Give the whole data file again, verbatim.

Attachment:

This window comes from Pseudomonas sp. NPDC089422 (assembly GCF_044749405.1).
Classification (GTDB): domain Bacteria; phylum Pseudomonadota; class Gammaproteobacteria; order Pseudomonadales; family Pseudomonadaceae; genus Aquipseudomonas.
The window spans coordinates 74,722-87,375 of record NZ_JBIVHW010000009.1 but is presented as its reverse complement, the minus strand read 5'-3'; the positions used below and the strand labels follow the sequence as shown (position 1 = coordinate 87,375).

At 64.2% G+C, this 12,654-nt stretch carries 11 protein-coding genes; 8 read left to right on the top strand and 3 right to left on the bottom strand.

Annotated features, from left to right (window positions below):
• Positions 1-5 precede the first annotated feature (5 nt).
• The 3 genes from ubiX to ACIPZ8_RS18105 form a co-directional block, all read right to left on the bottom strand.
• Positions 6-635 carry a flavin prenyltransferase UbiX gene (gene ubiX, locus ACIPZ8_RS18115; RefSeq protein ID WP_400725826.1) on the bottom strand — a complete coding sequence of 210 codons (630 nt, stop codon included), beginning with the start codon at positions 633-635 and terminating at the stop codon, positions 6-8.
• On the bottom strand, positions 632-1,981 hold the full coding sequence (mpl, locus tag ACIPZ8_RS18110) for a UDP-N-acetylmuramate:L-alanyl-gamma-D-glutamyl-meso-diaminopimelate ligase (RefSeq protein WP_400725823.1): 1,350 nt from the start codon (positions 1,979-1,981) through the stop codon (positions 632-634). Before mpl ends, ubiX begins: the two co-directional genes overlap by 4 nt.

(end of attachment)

This window comes from Pseudomonas sp. NPDC089422 (assembly GCF_044749405.1).
Classification (GTDB): domain Bacteria; phylum Pseudomonadota; class Gammaproteobacteria; order Pseudomonadales; family Pseudomonadaceae; genus Aquipseudomonas.
The window spans coordinates 74,722-87,375 of record NZ_JBIVHW010000009.1 but is presented as its reverse complement, the minus strand read 5'-3'; the positions used below and the strand labels follow the sequence as shown (position 1 = coordinate 87,375).

At 64.2% G+C, this 12,654-nt stretch carries 11 protein-coding genes; 8 read left to right on the top strand and 3 right to left on the bottom strand.

Annotated features, from left to right (window positions below):
• Positions 1-5 precede the first annotated feature (5 nt).
• The 3 genes from ubiX to ACIPZ8_RS18105 form a co-directional block, all read right to left on the bottom strand.
• Positions 6-635 carry a flavin prenyltransferase UbiX gene (gene ubiX, locus ACIPZ8_RS18115; RefSeq protein ID WP_400725826.1) on the bottom strand — a complete coding sequence of 210 codons (630 nt, stop codon included), beginning with the start codon at positions 633-635 and terminating at the stop codon, positions 6-8.
• On the bottom strand, positions 632-1,981 hold the full coding sequence (mpl, locus tag ACIPZ8_RS18110) for a UDP-N-acetylmuramate:L-alanyl-gamma-D-glutamyl-meso-diaminopimelate ligase (RefSeq protein WP_400725823.1): 1,350 nt from the start codon (positions 1,979-1,981) through the stop codon (positions 632-634). Before mpl ends, ubiX begins: the two co-directional genes overlap by 4 nt.